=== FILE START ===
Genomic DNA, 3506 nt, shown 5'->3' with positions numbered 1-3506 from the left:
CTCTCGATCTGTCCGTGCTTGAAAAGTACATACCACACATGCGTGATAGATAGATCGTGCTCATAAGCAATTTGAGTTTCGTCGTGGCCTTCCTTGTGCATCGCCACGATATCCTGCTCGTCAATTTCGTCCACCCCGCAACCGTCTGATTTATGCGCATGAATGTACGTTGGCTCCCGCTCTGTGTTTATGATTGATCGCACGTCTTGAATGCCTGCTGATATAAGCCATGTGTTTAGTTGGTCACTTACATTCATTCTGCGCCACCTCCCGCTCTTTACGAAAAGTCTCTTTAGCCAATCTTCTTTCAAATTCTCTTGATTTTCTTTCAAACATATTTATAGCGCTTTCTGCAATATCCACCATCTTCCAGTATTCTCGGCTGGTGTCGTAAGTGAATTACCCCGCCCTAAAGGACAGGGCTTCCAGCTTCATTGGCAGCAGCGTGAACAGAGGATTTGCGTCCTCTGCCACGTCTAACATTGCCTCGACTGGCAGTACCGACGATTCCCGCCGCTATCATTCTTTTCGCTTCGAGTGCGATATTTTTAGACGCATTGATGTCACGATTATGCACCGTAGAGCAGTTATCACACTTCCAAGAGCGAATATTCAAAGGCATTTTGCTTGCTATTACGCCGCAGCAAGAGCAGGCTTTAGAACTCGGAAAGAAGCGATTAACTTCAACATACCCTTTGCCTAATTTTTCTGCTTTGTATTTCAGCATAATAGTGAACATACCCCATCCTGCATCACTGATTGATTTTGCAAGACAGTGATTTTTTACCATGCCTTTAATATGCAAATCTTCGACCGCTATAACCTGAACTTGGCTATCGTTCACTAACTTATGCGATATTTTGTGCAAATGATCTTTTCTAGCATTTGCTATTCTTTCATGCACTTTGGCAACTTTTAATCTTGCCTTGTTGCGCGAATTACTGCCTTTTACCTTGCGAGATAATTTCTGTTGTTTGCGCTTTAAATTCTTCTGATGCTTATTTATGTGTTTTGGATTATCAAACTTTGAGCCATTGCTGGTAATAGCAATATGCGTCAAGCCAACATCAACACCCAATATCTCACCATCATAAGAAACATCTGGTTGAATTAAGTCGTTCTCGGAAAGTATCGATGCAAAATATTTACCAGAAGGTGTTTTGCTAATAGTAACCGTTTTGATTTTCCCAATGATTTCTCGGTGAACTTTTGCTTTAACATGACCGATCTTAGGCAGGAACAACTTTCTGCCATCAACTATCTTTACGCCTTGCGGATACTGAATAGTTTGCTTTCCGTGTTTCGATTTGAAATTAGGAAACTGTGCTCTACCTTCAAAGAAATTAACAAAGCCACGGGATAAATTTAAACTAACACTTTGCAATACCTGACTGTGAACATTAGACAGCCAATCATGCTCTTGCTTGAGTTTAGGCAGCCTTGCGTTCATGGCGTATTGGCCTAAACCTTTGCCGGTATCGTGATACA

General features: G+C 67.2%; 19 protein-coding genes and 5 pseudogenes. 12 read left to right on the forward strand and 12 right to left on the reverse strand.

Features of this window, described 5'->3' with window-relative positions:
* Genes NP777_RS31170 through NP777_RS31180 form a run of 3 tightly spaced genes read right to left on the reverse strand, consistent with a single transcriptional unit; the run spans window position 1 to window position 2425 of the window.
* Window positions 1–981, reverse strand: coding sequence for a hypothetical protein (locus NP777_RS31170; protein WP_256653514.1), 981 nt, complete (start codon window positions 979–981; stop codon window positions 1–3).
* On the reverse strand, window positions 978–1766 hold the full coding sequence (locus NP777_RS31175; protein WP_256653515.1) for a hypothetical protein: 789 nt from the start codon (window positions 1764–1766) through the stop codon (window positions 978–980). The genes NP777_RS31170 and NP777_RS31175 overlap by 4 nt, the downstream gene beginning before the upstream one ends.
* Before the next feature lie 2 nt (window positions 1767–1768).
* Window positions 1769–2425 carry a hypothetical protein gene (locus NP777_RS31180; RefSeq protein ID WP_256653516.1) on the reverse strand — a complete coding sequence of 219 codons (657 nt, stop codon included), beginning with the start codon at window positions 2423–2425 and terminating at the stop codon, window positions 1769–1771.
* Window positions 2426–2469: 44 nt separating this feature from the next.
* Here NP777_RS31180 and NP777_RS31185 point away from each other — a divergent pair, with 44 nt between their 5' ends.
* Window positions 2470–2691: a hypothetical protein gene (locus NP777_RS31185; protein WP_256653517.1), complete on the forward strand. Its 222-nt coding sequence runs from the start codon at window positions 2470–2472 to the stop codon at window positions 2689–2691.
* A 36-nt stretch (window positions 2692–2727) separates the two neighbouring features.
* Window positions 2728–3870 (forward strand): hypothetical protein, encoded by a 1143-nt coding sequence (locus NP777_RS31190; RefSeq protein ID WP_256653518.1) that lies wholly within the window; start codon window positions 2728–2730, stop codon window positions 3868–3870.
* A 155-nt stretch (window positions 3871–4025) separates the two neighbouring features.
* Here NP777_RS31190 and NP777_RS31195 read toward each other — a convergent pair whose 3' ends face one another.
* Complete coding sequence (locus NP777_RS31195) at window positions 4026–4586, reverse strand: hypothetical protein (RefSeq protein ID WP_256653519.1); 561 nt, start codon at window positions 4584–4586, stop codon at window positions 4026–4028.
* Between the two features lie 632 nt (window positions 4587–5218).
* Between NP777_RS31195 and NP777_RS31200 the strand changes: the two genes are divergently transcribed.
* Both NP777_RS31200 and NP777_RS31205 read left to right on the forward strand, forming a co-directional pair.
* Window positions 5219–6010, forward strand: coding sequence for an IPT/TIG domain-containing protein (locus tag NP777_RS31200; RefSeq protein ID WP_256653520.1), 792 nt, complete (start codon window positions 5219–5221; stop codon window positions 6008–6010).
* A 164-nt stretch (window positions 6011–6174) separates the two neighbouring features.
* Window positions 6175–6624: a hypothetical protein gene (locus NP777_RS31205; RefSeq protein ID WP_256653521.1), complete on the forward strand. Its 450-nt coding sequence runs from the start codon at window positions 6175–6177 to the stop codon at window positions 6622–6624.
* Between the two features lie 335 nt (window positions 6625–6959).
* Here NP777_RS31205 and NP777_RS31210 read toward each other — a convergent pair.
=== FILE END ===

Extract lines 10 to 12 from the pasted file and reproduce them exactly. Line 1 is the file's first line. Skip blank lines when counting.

* Window positions 2426–2469: 44 nt separating this feature from the next.
* Here NP777_RS31180 and NP777_RS31185 point away from each other — a divergent pair, with 44 nt between their 5' ends.
* Window positions 2470–2691: a hypothetical protein gene (locus NP777_RS31185; protein WP_256653517.1), complete on the forward strand. Its 222-nt coding sequence runs from the start codon at window positions 2470–2472 to the stop codon at window positions 2689–2691.